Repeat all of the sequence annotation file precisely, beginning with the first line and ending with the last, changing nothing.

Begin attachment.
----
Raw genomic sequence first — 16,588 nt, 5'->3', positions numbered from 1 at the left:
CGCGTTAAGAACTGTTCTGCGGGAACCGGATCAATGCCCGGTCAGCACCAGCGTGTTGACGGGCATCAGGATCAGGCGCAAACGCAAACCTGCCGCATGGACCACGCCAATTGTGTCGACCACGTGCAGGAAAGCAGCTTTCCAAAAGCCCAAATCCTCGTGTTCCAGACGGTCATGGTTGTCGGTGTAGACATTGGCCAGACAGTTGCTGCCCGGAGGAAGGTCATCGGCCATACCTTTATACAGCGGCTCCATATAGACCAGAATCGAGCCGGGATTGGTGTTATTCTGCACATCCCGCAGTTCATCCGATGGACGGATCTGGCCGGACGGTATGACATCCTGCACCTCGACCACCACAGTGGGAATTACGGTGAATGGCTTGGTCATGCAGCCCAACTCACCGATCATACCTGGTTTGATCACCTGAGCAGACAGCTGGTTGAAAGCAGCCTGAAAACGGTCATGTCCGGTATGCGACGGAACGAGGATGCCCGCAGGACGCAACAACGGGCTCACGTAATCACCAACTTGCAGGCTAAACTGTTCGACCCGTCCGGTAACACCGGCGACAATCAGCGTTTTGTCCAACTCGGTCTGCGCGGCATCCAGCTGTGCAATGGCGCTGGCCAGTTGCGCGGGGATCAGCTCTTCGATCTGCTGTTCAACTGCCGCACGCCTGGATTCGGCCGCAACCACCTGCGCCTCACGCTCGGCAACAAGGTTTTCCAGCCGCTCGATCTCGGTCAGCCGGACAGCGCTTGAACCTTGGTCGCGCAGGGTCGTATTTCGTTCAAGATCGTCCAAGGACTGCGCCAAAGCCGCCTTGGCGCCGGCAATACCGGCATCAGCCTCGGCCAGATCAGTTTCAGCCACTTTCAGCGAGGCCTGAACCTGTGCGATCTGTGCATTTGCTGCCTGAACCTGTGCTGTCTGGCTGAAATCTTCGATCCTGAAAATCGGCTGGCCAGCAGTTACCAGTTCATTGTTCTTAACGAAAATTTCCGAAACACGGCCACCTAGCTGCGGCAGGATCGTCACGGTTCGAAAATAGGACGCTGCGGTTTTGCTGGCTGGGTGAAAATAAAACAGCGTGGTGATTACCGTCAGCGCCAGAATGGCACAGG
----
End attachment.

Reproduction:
Raw genomic sequence first — 16,588 nt, 5'->3', positions numbered from 1 at the left:
CGCGTTAAGAACTGTTCTGCGGGAACCGGATCAATGCCCGGTCAGCACCAGCGTGTTGACGGGCATCAGGATCAGGCGCAAACGCAAACCTGCCGCATGGACCACGCCAATTGTGTCGACCACGTGCAGGAAAGCAGCTTTCCAAAAGCCCAAATCCTCGTGTTCCAGACGGTCATGGTTGTCGGTGTAGACATTGGCCAGACAGTTGCTGCCCGGAGGAAGGTCATCGGCCATACCTTTATACAGCGGCTCCATATAGACCAGAATCGAGCCGGGATTGGTGTTATTCTGCACATCCCGCAGTTCATCCGATGGACGGATCTGGCCGGACGGTATGACATCCTGCACCTCGACCACCACAGTGGGAATTACGGTGAATGGCTTGGTCATGCAGCCCAACTCACCGATCATACCTGGTTTGATCACCTGAGCAGACAGCTGGTTGAAAGCAGCCTGAAAACGGTCATGTCCGGTATGCGACGGAACGAGGATGCCCGCAGGACGCAACAACGGGCTCACGTAATCACCAACTTGCAGGCTAAACTGTTCGACCCGTCCGGTAACACCGGCGACAATCAGCGTTTTGTCCAACTCGGTCTGCGCGGCATCCAGCTGTGCAATGGCGCTGGCCAGTTGCGCGGGGATCAGCTCTTCGATCTGCTGTTCAACTGCCGCACGCCTGGATTCGGCCGCAACCACCTGCGCCTCACGCTCGGCAACAAGGTTTTCCAGCCGCTCGATCTCGGTCAGCCGGACAGCGCTTGAACCTTGGTCGCGCAGGGTCGTATTTCGTTCAAGATCGTCCAAGGACTGCGCCAAAGCCGCCTTGGCGCCGGCAATACCGGCATCAGCCTCGGCCAGATCAGTTTCAGCCACTTTCAGCGAGGCCTGAACCTGTGCGATCTGTGCATTTGCTGCCTGAACCTGTGCTGTCTGGCTGAAATCTTCGATCCTGAAAATCGGCTGGCCAGCAGTTACCAGTTCATTGTTCTTAACGAAAATTTCCGAAACACGGCCACCTAGCTGCGGCAGGATCGTCACGGTTCGAAAATAGGACGCTGCGGTTTTGCTGGCTGGGTGAAAATAAAACAGCGTGGTGATTACCGTCAGCGCCAGAATGGCACAGG